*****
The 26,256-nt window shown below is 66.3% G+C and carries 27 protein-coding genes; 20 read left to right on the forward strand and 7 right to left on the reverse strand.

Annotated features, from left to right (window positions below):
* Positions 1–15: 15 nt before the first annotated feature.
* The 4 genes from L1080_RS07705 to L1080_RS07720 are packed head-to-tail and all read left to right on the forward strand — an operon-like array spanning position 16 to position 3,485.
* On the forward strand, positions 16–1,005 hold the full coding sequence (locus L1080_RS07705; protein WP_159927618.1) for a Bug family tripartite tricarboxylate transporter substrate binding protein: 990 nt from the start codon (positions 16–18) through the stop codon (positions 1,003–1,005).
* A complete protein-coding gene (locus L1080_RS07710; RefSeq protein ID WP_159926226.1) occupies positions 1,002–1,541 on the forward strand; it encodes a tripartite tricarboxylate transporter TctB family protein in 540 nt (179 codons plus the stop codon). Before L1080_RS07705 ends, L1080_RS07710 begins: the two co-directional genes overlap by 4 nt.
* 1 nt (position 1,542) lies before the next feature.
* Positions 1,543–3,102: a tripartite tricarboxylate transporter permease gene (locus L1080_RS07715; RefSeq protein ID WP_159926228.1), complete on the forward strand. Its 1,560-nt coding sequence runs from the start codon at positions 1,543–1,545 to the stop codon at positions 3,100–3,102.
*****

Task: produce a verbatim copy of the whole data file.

The 26,256-nt window shown below is 66.3% G+C and carries 27 protein-coding genes; 20 read left to right on the forward strand and 7 right to left on the reverse strand.

Annotated features, from left to right (window positions below):
* Positions 1–15: 15 nt before the first annotated feature.
* The 4 genes from L1080_RS07705 to L1080_RS07720 are packed head-to-tail and all read left to right on the forward strand — an operon-like array spanning position 16 to position 3,485.
* On the forward strand, positions 16–1,005 hold the full coding sequence (locus L1080_RS07705; protein WP_159927618.1) for a Bug family tripartite tricarboxylate transporter substrate binding protein: 990 nt from the start codon (positions 16–18) through the stop codon (positions 1,003–1,005).
* A complete protein-coding gene (locus L1080_RS07710; RefSeq protein ID WP_159926226.1) occupies positions 1,002–1,541 on the forward strand; it encodes a tripartite tricarboxylate transporter TctB family protein in 540 nt (179 codons plus the stop codon). Before L1080_RS07705 ends, L1080_RS07710 begins: the two co-directional genes overlap by 4 nt.
* 1 nt (position 1,542) lies before the next feature.
* Positions 1,543–3,102: a tripartite tricarboxylate transporter permease gene (locus L1080_RS07715; RefSeq protein ID WP_159926228.1), complete on the forward strand. Its 1,560-nt coding sequence runs from the start codon at positions 1,543–1,545 to the stop codon at positions 3,100–3,102.